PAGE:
Daisy: The Hound with the Broken Nose


First time wearing a Stepping Stone vest

Daisy wearing her Stepping Stone vest for the first time.

It goes without saying that when Amanda approached me with thoughts of training her newly adopted 6 month old hound for service work I was much more than skeptical. Hounds are most definitely not at the top of the breed list for service dogs! The obvious reason being the super distracting smell computer at the end of their faces! Although I was skeptical of Daisy’s abilities to be a service dog I was excited at the possibility and challenge of teaching someone to train their own service dog.

Our first meeting was at the mall. I wanted to see Daisy in a public location to assess her body language and her response to the stimuli around her – most likely things she’d never seen before.  It was easy to find Amanda and Daisy; the wheelchair and loud hound bay gave them away. I noticed one thing right away – Daisy wasn’t fearful. The busy public environment wasn’t too much for her. The next thing I noticed was that she rebounded well. That means that when something startled her she quickly regrouped and moved on from it.

Next I turned my attention to Amanda and asked her to tell me about her abilities and challenges.
I was stunned to learn about Complex Regional Pain Syndrome (CRPS) which basically sounds like torture with no torturer to direct your anger toward.  Yet, the young woman who sat in front of me glowed. I immediately recognized “the light” in her smile. I call “the light” that thing that you see when someone is truly grateful and good. Those people glow. I asked her how she could be smiling with such a debilitating disorder. Her response with an even bigger smile? “What else are you going to do?”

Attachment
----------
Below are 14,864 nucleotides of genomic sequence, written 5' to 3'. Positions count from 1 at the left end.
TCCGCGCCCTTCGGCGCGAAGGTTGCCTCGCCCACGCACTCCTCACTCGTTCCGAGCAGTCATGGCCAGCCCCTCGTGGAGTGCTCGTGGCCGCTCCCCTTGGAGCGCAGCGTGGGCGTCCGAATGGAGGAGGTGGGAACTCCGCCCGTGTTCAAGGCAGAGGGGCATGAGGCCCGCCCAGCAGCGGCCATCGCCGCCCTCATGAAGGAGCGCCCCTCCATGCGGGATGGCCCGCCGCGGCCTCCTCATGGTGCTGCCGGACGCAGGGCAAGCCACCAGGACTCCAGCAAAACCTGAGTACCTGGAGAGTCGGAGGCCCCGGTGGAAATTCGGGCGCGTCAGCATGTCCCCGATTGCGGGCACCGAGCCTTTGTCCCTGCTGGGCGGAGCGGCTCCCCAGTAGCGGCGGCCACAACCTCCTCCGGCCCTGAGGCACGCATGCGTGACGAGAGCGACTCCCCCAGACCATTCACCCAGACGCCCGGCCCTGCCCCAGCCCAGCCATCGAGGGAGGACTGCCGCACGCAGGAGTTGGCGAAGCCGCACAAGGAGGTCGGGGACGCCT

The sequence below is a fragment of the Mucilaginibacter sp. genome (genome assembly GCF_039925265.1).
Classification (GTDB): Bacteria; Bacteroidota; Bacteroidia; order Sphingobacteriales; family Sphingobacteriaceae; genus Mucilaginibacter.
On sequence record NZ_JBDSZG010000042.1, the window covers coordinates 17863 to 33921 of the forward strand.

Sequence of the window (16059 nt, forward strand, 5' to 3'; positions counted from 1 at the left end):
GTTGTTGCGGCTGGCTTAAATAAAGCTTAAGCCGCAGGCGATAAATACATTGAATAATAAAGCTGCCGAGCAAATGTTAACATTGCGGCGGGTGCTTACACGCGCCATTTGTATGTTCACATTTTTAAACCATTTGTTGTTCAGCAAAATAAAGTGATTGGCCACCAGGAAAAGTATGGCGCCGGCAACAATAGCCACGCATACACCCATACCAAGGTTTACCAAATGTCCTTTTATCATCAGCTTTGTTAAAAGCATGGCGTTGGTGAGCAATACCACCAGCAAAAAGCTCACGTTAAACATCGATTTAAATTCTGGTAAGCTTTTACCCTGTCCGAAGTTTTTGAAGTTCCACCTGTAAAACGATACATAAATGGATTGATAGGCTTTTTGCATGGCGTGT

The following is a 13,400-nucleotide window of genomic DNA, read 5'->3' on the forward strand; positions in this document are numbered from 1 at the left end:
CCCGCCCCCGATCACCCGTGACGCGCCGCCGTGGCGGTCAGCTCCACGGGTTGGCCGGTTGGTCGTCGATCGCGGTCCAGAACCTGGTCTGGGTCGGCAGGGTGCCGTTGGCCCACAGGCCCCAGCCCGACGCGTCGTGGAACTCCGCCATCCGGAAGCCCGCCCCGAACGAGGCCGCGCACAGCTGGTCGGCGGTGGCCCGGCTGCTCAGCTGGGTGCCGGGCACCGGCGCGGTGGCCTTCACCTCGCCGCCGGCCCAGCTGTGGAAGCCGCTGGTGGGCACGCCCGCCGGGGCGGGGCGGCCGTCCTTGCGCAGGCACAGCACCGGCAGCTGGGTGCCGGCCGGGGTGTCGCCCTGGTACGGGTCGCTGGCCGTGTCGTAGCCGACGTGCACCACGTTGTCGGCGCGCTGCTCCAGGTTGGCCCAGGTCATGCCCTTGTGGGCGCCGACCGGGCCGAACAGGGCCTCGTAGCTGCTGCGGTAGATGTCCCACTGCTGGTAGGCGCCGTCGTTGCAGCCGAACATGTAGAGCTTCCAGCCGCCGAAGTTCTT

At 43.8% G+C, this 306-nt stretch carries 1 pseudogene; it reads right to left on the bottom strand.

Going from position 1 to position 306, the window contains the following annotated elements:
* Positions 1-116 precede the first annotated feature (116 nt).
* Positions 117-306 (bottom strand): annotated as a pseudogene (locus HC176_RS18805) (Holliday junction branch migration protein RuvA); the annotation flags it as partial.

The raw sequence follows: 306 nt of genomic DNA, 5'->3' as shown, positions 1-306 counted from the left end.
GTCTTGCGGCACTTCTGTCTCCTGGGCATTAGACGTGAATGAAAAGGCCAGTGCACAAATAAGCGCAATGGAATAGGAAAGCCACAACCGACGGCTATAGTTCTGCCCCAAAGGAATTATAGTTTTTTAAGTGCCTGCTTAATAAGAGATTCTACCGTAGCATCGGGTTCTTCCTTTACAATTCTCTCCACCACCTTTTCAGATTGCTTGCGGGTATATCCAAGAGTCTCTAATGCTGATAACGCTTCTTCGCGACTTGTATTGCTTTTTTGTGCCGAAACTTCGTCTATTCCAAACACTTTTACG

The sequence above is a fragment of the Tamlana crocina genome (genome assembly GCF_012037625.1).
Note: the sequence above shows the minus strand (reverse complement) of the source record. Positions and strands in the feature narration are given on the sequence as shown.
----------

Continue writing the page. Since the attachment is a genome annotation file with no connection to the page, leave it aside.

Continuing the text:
I began telling Amanda  it was unlikely that Daisy would make a good service dog because of her hound nose but Amanda stopped me and said, “Oh, that’s not a problem – Daisy’s nose is broken!”.  And, Daisy nose IS broken! Although we don’t know if she was born with nose malformed or if her nose was injured, it is most defiantly malformed.

It is perfectly imperfect nose!

It is a perfectly imperfect nose!

Between Amanda’s glow and Daisy’s nose – I was hooked.
I asked them to attend the Stepping Stone Life Skills 1 class at no charge so I could continue to assess them.

In this video clip we are working on PPI – Positive Proactive Interaction. I’m teaching Amanda what to do if Daisy sees something that is potentially frightening.
It’s now been almost 4 weeks and I am happy to say that I believe Daisy, the hound with the broken nose has the potential to help a woman with a broken body.

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